Self Titled: LP
This is an eight song LP of what they call noise. Noise was very popular around the early and mid ‘90s. Seems like it died down and went away for a while. Maybe it’s making a come back or maybe this is one of the bands keeping it alive. I don’t know. To be honest, I don’t like this music at all. That doesn’t matter. I have heard many a band do this style, and for what they are doing, this is good. In other words if you are a noise fan, get this because you will like it. The songs are slow and sludgy and the vocals are rough. Like I said, I am not a fan, but, if you are, you will like this record. –Mike Beer –Guest Contributor (Life is Abuse)

Zombie Nation: CD
Pretty standard horror-themed rockabilly. I’m not exactly in love with the thousand bands that sound just like this one (who all, it seems, also have songs called “Evil Never Dies” and “We Will Rise”), so I can’t get too psyched about this disc, no matter how many pictures of half-naked zombettes are included in the album art. –MP Johnson (NMG)

Hell N’ Back / No Brain, No Pain: CD
I’m not a massive rockabilly fan, but I know and appreciate a fair amount. I enjoy it, but in moderate doses. The Brains just might be the exception to that rule. This disc seems to be mashing two albums together. It better be, clocking in at twenty five songs. That’s a lot of twang and pomade for anyone, but I had no problem getting through the whole thing and enjoying it. They do a horror thing, so the majority of the songs are zombies, blood, corpses and such. Not really original by any means, but a lot of fun. Worth searching out. –Ty Stranglehold (Stumble)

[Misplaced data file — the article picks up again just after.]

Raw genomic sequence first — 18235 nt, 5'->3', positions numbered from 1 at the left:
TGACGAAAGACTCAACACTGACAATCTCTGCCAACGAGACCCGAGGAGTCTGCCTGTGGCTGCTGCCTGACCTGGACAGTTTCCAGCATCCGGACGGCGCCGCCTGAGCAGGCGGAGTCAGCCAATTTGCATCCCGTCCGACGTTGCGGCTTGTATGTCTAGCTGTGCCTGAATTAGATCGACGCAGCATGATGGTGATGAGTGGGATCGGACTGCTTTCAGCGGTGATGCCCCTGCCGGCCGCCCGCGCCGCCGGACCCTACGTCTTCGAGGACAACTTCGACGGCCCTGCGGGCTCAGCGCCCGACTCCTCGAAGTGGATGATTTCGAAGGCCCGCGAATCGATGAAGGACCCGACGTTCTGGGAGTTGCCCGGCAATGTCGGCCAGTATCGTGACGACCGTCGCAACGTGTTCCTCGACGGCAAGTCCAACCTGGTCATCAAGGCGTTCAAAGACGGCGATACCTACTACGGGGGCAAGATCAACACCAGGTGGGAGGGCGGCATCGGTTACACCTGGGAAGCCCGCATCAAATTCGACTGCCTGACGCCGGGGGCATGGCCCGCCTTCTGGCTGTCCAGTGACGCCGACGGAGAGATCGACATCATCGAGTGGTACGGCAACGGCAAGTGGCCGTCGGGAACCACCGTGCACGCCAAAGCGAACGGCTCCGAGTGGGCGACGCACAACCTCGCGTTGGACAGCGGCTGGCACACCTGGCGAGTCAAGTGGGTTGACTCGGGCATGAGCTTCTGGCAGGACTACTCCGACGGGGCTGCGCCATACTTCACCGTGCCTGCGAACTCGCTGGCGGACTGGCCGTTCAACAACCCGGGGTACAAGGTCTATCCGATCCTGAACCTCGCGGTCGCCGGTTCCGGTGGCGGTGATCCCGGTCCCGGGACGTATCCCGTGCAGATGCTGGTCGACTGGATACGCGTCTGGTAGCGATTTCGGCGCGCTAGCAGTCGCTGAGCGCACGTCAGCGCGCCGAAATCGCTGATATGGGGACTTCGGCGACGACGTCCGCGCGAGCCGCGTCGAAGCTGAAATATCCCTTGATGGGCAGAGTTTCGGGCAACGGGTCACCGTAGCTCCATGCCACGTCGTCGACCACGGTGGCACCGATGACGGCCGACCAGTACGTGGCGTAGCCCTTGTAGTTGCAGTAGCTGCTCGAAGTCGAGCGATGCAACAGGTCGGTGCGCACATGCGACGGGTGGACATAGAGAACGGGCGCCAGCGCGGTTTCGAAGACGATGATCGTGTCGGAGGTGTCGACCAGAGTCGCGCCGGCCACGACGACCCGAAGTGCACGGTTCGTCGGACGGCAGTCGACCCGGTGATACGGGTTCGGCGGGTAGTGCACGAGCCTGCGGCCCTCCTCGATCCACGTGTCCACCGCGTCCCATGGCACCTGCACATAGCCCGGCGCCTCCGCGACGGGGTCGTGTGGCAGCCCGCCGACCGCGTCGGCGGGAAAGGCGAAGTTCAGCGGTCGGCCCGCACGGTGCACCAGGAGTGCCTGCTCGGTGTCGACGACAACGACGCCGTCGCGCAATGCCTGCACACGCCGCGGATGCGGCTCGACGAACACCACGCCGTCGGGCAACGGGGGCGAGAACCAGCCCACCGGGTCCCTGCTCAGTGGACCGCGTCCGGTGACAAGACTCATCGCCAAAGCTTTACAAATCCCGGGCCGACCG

Drunk Not Dead: CD
Montreal’s premier psychobilly band is back with thirteen news songs about horror, cars, and drinking, but they do a damn fine job within those confines. They throw in some pretty good punk on here as well—nice and speedy. They put a lot of feeling into what they do and make it convincing, plus you get one song in French and one in Spanish for something a bit different. The songs have a ton of singalong parts and on this third album, great playing and production. These guys should be in jukeboxes in bars and you should throw some coins in and dance around like a nut to these songs. –Guest Contributor (Stomp, stomprecords.com)

Styrofoam: Cassette
Interesting live radio set with great sound quality. There’s a fair amount of stuff going on within these songs—blues, swamp, rockabilly, psych—enough so that the Brainstems manage to sound as if they’re riffing off of material as varied as old Van Morrison, the Rolling Stones, the Cramps, or one-man boom-bap stuff like Bob Log or Almighty Do Me A Favor. Not for everyone, but convincing enough. –Keith Rosson (Don’t Touch My Records)